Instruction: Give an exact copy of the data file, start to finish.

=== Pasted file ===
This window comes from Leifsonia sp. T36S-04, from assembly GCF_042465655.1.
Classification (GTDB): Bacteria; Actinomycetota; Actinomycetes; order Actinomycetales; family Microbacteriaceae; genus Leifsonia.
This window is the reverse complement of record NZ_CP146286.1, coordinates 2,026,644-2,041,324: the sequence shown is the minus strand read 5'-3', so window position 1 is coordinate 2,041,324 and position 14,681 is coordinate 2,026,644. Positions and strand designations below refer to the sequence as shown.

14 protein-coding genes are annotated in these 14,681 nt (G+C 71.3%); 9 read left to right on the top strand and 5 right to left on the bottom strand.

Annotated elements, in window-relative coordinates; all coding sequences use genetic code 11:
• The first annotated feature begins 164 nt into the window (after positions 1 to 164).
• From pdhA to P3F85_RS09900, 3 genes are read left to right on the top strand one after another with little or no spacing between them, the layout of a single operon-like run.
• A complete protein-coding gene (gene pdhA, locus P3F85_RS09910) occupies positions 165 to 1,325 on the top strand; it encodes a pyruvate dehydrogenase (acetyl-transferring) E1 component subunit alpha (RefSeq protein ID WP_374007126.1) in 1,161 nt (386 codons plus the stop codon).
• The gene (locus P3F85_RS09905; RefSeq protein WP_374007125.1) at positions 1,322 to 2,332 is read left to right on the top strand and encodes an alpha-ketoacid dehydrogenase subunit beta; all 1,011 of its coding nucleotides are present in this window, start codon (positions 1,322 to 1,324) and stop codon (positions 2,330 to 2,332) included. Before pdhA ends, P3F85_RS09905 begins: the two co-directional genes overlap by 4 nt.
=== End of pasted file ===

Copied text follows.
This window comes from Leifsonia sp. T36S-04, from assembly GCF_042465655.1.
Classification (GTDB): Bacteria; Actinomycetota; Actinomycetes; order Actinomycetales; family Microbacteriaceae; genus Leifsonia.
This window is the reverse complement of record NZ_CP146286.1, coordinates 2,026,644-2,041,324: the sequence shown is the minus strand read 5'-3', so window position 1 is coordinate 2,041,324 and position 14,681 is coordinate 2,026,644. Positions and strand designations below refer to the sequence as shown.

14 protein-coding genes are annotated in these 14,681 nt (G+C 71.3%); 9 read left to right on the top strand and 5 right to left on the bottom strand.

Annotated elements, in window-relative coordinates; all coding sequences use genetic code 11:
• The first annotated feature begins 164 nt into the window (after positions 1 to 164).
• From pdhA to P3F85_RS09900, 3 genes are read left to right on the top strand one after another with little or no spacing between them, the layout of a single operon-like run.
• A complete protein-coding gene (gene pdhA, locus P3F85_RS09910) occupies positions 165 to 1,325 on the top strand; it encodes a pyruvate dehydrogenase (acetyl-transferring) E1 component subunit alpha (RefSeq protein ID WP_374007126.1) in 1,161 nt (386 codons plus the stop codon).
• The gene (locus P3F85_RS09905; RefSeq protein WP_374007125.1) at positions 1,322 to 2,332 is read left to right on the top strand and encodes an alpha-ketoacid dehydrogenase subunit beta; all 1,011 of its coding nucleotides are present in this window, start codon (positions 1,322 to 1,324) and stop codon (positions 2,330 to 2,332) included. Before pdhA ends, P3F85_RS09905 begins: the two co-directional genes overlap by 4 nt.